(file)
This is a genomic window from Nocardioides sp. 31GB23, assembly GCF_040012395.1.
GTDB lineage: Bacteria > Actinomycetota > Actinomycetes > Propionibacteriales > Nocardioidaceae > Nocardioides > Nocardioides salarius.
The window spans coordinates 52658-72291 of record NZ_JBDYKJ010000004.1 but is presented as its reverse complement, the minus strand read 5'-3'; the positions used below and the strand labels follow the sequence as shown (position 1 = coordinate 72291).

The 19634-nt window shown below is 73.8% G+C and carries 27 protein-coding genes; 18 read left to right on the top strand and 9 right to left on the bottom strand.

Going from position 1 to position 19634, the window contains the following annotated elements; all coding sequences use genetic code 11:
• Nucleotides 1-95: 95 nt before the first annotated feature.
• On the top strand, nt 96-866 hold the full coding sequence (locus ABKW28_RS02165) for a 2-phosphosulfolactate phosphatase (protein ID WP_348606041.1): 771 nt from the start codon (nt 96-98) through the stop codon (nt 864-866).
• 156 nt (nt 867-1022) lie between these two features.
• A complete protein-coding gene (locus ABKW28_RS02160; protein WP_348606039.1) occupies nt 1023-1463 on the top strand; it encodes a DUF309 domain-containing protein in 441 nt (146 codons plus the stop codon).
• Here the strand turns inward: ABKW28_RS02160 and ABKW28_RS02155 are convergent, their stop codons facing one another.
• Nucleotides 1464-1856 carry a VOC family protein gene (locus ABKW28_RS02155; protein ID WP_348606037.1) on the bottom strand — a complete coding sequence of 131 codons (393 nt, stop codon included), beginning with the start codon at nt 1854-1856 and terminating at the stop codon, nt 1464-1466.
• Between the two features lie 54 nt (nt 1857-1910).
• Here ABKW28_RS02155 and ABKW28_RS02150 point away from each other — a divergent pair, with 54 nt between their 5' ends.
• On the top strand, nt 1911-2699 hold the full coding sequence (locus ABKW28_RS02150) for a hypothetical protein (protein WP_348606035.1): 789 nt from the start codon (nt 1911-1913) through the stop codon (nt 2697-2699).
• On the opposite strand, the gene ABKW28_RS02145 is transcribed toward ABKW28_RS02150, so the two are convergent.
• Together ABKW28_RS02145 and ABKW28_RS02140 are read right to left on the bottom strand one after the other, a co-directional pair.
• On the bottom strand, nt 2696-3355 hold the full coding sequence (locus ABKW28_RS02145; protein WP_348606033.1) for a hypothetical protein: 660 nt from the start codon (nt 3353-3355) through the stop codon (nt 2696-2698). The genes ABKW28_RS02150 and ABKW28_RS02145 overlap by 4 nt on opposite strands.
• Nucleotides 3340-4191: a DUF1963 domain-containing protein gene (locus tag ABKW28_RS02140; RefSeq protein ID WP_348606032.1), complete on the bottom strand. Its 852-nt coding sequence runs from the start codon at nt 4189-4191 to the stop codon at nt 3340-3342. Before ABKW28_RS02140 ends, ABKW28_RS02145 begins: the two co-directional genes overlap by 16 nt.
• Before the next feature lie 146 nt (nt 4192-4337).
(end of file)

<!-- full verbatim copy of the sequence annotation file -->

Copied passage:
This is a genomic window from Nocardioides sp. 31GB23, assembly GCF_040012395.1.
GTDB lineage: Bacteria > Actinomycetota > Actinomycetes > Propionibacteriales > Nocardioidaceae > Nocardioides > Nocardioides salarius.
The window spans coordinates 52658-72291 of record NZ_JBDYKJ010000004.1 but is presented as its reverse complement, the minus strand read 5'-3'; the positions used below and the strand labels follow the sequence as shown (position 1 = coordinate 72291).

The 19634-nt window shown below is 73.8% G+C and carries 27 protein-coding genes; 18 read left to right on the top strand and 9 right to left on the bottom strand.

Going from position 1 to position 19634, the window contains the following annotated elements; all coding sequences use genetic code 11:
• Nucleotides 1-95: 95 nt before the first annotated feature.
• On the top strand, nt 96-866 hold the full coding sequence (locus ABKW28_RS02165) for a 2-phosphosulfolactate phosphatase (protein ID WP_348606041.1): 771 nt from the start codon (nt 96-98) through the stop codon (nt 864-866).
• 156 nt (nt 867-1022) lie between these two features.
• A complete protein-coding gene (locus ABKW28_RS02160; protein WP_348606039.1) occupies nt 1023-1463 on the top strand; it encodes a DUF309 domain-containing protein in 441 nt (146 codons plus the stop codon).
• Here the strand turns inward: ABKW28_RS02160 and ABKW28_RS02155 are convergent, their stop codons facing one another.
• Nucleotides 1464-1856 carry a VOC family protein gene (locus ABKW28_RS02155; protein ID WP_348606037.1) on the bottom strand — a complete coding sequence of 131 codons (393 nt, stop codon included), beginning with the start codon at nt 1854-1856 and terminating at the stop codon, nt 1464-1466.
• Between the two features lie 54 nt (nt 1857-1910).
• Here ABKW28_RS02155 and ABKW28_RS02150 point away from each other — a divergent pair, with 54 nt between their 5' ends.
• On the top strand, nt 1911-2699 hold the full coding sequence (locus ABKW28_RS02150) for a hypothetical protein (protein WP_348606035.1): 789 nt from the start codon (nt 1911-1913) through the stop codon (nt 2697-2699).
• On the opposite strand, the gene ABKW28_RS02145 is transcribed toward ABKW28_RS02150, so the two are convergent.
• Together ABKW28_RS02145 and ABKW28_RS02140 are read right to left on the bottom strand one after the other, a co-directional pair.
• On the bottom strand, nt 2696-3355 hold the full coding sequence (locus ABKW28_RS02145; protein WP_348606033.1) for a hypothetical protein: 660 nt from the start codon (nt 3353-3355) through the stop codon (nt 2696-2698). The genes ABKW28_RS02150 and ABKW28_RS02145 overlap by 4 nt on opposite strands.
• Nucleotides 3340-4191: a DUF1963 domain-containing protein gene (locus tag ABKW28_RS02140; RefSeq protein ID WP_348606032.1), complete on the bottom strand. Its 852-nt coding sequence runs from the start codon at nt 4189-4191 to the stop codon at nt 3340-3342. Before ABKW28_RS02140 ends, ABKW28_RS02145 begins: the two co-directional genes overlap by 16 nt.
• Before the next feature lie 146 nt (nt 4192-4337).